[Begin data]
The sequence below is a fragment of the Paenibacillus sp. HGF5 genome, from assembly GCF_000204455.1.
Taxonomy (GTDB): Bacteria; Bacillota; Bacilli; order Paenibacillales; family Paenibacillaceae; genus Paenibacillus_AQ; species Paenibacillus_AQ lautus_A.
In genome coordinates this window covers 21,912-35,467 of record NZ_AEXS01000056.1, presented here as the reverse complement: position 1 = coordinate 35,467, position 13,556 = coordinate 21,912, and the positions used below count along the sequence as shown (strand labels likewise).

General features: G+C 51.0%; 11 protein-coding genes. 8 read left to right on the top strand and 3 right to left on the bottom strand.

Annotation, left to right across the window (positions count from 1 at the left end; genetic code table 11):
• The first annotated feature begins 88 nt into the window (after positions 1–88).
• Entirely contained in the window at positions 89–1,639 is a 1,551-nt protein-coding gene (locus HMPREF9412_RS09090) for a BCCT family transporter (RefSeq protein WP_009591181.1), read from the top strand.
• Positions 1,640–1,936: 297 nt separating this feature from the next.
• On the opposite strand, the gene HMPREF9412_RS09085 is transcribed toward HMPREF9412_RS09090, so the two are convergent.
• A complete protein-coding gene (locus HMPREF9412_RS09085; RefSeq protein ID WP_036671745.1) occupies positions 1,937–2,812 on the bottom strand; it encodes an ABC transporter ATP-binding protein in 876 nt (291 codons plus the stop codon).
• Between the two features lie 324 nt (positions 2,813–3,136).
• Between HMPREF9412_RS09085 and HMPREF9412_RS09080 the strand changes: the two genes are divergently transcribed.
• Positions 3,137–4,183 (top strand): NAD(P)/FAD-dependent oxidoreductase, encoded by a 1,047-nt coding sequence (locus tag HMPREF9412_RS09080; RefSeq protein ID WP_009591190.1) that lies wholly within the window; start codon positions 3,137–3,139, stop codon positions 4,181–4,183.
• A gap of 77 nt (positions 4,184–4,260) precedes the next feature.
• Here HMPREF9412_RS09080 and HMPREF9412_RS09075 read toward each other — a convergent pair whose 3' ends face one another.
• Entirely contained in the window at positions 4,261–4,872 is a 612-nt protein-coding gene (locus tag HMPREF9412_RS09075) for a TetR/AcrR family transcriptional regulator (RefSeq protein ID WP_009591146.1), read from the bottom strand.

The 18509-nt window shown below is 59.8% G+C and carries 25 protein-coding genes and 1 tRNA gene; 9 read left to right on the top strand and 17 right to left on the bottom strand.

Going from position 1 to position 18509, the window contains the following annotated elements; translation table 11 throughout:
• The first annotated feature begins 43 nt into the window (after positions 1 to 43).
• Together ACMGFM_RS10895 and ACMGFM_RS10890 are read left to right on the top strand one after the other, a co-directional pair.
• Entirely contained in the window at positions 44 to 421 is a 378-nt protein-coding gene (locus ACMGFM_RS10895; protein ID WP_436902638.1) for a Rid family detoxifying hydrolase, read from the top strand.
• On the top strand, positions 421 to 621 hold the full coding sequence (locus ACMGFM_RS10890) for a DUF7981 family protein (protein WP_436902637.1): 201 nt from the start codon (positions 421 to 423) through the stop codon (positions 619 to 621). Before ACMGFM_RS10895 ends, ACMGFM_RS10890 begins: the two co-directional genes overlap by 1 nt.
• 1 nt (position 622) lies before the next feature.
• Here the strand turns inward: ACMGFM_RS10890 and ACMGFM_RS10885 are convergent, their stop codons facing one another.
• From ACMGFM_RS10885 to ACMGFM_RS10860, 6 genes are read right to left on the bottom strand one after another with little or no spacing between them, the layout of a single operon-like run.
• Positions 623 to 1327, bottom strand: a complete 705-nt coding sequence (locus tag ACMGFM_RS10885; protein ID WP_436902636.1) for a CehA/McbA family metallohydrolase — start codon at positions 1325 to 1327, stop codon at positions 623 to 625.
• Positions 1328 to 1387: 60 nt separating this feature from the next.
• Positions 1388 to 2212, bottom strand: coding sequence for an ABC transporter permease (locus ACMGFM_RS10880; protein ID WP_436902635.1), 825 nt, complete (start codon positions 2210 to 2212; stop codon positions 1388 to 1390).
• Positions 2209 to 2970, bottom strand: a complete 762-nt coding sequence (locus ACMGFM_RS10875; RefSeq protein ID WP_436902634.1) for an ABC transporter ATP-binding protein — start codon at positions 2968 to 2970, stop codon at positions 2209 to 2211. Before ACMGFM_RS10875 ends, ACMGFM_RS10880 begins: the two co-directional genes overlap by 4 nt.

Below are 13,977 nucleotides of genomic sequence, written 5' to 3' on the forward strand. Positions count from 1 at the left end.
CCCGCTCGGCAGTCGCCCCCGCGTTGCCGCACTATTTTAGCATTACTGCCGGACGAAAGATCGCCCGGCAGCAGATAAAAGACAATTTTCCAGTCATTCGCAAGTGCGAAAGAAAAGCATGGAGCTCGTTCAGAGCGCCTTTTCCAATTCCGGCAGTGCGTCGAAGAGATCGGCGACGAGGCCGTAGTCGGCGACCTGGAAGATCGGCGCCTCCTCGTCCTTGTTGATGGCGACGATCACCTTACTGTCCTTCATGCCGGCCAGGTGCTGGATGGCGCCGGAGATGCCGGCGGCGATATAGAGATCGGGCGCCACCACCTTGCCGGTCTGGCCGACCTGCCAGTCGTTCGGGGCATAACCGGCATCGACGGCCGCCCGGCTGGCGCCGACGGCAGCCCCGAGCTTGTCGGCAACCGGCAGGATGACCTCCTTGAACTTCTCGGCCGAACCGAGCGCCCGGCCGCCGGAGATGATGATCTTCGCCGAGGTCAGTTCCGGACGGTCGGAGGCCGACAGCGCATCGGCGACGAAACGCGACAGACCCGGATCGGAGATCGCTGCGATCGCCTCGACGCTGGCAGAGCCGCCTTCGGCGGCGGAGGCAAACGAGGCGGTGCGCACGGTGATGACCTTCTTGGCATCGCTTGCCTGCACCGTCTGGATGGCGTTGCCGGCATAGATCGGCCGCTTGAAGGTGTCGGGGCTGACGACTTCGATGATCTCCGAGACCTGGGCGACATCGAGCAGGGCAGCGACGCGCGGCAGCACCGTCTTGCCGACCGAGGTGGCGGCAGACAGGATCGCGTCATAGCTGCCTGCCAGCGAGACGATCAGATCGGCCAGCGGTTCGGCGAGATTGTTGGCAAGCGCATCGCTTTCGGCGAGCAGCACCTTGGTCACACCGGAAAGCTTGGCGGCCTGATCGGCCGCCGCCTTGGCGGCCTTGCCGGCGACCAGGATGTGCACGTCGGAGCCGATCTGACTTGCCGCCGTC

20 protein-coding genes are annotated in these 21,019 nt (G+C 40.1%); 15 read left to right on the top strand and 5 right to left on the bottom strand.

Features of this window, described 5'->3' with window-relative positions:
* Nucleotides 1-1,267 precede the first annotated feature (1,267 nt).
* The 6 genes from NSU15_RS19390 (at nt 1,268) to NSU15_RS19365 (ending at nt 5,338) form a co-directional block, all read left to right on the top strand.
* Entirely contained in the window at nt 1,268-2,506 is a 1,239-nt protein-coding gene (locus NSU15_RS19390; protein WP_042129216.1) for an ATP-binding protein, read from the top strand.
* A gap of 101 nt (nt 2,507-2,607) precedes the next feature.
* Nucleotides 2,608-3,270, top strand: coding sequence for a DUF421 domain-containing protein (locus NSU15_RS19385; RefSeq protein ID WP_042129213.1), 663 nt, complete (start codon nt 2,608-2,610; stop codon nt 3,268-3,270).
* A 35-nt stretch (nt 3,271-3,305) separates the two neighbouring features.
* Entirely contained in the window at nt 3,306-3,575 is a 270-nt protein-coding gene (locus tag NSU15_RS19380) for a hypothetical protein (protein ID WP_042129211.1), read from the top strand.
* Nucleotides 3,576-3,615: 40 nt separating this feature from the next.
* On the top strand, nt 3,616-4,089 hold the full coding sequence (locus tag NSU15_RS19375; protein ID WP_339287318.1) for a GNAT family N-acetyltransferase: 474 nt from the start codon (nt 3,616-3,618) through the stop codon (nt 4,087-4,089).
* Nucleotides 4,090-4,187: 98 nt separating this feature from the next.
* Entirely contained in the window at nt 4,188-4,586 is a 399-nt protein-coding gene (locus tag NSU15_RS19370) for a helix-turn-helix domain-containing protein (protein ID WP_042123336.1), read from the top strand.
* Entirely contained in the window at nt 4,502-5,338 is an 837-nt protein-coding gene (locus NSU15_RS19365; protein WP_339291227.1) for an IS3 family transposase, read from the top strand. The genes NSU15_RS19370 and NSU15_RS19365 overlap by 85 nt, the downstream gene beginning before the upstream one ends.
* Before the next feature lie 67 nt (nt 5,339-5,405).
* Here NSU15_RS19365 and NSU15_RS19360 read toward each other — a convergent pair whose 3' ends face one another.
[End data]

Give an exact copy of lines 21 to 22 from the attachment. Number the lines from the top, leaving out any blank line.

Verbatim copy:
• Entirely contained in the window at positions 44 to 421 is a 378-nt protein-coding gene (locus ACMGFM_RS10895; protein ID WP_436902638.1) for a Rid family detoxifying hydrolase, read from the top strand.
• On the top strand, positions 421 to 621 hold the full coding sequence (locus ACMGFM_RS10890) for a DUF7981 family protein (protein WP_436902637.1): 201 nt from the start codon (positions 421 to 423) through the stop codon (positions 619 to 621). Before ACMGFM_RS10895 ends, ACMGFM_RS10890 begins: the two co-directional genes overlap by 1 nt.